| Presidents Day Weekend 2006
Report and Photos by Dan Morris
Saturday – Snowed hard all day. Pete, Joshua, and I bush-whacked through a mile or two of thick overgrown mahogany –
conifer in lower Doe Canyon, in search of the Shangri- La powder fields that legend has it are up there. We had to hike
through the creek (N. fork Berry) and climb the steep embankment. We also had to un ski to cross a short rock slab in the
Once we got through, numerous aspen filled bowls awaited us. We only had energy for 2 laps in the first. The powder was
very nice with really deep pockets. These aspen bowls are a little steeper than the west facing Timber creek aspens, and
have a slightly more southerly aspect. The upper parts of Doe Canyon remain unexplored ( at least by people I know.)
Meanwhile Mark, unable to roust himself for the grueling 8am start, came up after us. He wisely parked at the old cabin
which looked like a Wasatch trail head as many folks were up at the Berry Creek cabin. We parked( stuck) Joshua’s truck
just beyond that point. As Mark skied past our stuck truck and followed the snow – cat tracks that had taken the Berry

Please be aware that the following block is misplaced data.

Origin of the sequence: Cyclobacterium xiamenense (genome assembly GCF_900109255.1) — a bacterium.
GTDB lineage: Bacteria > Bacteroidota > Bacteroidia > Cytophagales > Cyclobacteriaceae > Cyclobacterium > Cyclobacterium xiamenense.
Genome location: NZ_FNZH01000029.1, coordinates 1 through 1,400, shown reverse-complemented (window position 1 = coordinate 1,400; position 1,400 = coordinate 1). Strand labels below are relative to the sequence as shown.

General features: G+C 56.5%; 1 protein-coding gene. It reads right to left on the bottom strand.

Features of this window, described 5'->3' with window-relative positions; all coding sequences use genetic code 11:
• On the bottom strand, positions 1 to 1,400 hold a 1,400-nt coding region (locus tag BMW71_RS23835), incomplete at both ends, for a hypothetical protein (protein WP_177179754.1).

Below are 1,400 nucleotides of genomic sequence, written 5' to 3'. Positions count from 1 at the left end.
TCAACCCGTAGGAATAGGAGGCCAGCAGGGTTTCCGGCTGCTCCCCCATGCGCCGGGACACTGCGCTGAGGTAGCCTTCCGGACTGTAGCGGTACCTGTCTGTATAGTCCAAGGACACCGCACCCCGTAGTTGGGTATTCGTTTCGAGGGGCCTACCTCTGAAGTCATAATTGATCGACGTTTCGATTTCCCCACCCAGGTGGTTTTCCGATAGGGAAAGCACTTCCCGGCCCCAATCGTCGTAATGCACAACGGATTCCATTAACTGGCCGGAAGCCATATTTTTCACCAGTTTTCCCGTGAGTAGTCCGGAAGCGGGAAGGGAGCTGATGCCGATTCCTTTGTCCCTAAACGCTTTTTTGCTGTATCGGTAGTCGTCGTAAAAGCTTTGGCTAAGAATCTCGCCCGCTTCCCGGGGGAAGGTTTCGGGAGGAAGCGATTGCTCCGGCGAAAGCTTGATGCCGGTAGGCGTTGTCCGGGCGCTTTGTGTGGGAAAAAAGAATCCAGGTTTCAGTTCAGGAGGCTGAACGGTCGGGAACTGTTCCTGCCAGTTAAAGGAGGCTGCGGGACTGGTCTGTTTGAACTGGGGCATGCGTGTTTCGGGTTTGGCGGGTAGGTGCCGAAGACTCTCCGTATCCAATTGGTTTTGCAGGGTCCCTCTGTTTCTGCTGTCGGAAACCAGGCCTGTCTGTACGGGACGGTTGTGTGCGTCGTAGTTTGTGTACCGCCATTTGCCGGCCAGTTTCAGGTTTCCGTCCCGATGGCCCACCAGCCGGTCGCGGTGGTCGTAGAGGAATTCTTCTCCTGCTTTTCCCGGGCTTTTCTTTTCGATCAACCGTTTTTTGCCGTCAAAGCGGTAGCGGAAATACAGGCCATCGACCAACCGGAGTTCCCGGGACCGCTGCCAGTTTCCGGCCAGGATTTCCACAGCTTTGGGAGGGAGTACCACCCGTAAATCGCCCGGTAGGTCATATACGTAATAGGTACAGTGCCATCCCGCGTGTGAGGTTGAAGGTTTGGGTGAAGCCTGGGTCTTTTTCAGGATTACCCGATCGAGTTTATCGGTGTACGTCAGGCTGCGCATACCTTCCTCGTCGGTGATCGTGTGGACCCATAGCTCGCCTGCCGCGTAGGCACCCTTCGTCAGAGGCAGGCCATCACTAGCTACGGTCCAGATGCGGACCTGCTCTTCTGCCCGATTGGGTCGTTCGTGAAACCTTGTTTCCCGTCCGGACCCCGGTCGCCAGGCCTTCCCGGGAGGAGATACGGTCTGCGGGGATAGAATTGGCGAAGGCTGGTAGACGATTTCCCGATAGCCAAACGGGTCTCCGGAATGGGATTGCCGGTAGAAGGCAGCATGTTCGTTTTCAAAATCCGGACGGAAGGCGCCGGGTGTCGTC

Creek cabin crew in, he came to a fork in the road, and being an adventurous soul followed our tracks instead of the snow
cat. He caught up to Joshua just as we were heading out and was not too happy with our choice of routes for the day.
Apparently he is very attached to his eyeballs. Fortunately no-one lost any on the pointy mahogany branches coming out.
And also fortunately, Mark graciously helped us dig out and winch out Joshua’s truck Thanks Mark.
|Sunday – Sue Kennedy joined us for a nice tour into N. Fork of Timber, Mainstreet, Weavers Bane, and
the Aspen bowl just south of Weavers Bane. We did 3 big laps in very nice powder, over 5000 vertical feet
|Shovel compression test results
New snow went after 10 wrist taps and 2 elbow taps. -18 inch non consolidated, did not move off of column.
Weak layer about 2 feet down went after 10,10, and 6 from the shoulder, also not really consolidated. The area we dug
the pit was near the top of the ridge and subject to wind, so probably not indicative of a sheltered slope.
Another note – still about 6 inches of ground hoar, but it was a little bit consolidated – could not stick in fist, but 4 fingers.
We saw some folks skinning up the Give Thanks (southerly facing) aspens across timber creek. Not sure where they
ended up skiing.